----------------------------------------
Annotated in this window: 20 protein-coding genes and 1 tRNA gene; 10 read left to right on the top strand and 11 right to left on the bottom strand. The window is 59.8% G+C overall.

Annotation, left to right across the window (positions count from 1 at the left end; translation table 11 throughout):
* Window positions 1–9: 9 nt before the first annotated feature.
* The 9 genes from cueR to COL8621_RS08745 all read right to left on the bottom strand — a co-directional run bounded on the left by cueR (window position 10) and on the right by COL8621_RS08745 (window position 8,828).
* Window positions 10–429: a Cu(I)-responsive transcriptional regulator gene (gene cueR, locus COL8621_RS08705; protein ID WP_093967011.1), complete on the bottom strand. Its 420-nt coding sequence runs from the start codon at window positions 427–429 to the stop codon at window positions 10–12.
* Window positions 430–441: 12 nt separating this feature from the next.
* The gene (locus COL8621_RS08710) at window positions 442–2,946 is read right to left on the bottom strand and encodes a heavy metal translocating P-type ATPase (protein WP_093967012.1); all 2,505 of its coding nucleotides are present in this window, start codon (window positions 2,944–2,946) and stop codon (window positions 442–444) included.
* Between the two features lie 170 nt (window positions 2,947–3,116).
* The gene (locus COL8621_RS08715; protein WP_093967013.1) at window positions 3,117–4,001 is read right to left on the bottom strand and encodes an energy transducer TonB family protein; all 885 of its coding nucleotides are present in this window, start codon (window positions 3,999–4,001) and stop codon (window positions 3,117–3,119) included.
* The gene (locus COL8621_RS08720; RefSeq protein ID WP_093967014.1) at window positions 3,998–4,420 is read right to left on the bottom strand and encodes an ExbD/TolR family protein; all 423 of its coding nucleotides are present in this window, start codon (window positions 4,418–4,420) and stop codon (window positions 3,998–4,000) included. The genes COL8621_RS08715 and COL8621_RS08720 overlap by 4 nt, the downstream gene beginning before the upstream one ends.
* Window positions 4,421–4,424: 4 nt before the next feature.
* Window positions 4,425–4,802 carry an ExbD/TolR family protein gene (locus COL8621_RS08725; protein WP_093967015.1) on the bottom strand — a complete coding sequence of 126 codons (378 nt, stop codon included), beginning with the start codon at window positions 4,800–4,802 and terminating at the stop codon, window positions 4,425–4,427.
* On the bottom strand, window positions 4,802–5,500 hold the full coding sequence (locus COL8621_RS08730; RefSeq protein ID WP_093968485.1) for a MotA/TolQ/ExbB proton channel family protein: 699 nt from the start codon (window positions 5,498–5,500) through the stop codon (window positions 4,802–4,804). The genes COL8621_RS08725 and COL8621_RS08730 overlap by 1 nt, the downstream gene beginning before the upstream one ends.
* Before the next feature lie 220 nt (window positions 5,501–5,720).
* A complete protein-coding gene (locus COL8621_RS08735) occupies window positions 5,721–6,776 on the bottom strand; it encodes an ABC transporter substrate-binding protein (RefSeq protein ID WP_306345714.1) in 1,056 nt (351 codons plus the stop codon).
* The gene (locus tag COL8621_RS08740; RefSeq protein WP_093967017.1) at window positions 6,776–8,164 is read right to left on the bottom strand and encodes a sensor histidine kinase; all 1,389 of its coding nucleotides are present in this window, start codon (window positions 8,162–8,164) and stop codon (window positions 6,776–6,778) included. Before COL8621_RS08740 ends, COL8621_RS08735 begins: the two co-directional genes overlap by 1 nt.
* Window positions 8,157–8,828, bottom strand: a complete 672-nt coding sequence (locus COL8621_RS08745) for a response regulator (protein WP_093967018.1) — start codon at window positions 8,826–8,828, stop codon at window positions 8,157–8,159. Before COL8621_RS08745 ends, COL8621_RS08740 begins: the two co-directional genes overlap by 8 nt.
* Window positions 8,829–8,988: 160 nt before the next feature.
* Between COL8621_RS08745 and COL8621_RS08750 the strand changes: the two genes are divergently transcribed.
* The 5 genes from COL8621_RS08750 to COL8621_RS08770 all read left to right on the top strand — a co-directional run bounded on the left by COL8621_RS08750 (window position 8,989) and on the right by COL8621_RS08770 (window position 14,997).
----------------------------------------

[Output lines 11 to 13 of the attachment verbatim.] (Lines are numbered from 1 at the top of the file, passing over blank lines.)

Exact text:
* Window positions 4,421–4,424: 4 nt before the next feature.
* Window positions 4,425–4,802 carry an ExbD/TolR family protein gene (locus COL8621_RS08725; protein WP_093967015.1) on the bottom strand — a complete coding sequence of 126 codons (378 nt, stop codon included), beginning with the start codon at window positions 4,800–4,802 and terminating at the stop codon, window positions 4,425–4,427.
* On the bottom strand, window positions 4,802–5,500 hold the full coding sequence (locus COL8621_RS08730; RefSeq protein ID WP_093968485.1) for a MotA/TolQ/ExbB proton channel family protein: 699 nt from the start codon (window positions 5,498–5,500) through the stop codon (window positions 4,802–4,804). The genes COL8621_RS08725 and COL8621_RS08730 overlap by 1 nt, the downstream gene beginning before the upstream one ends.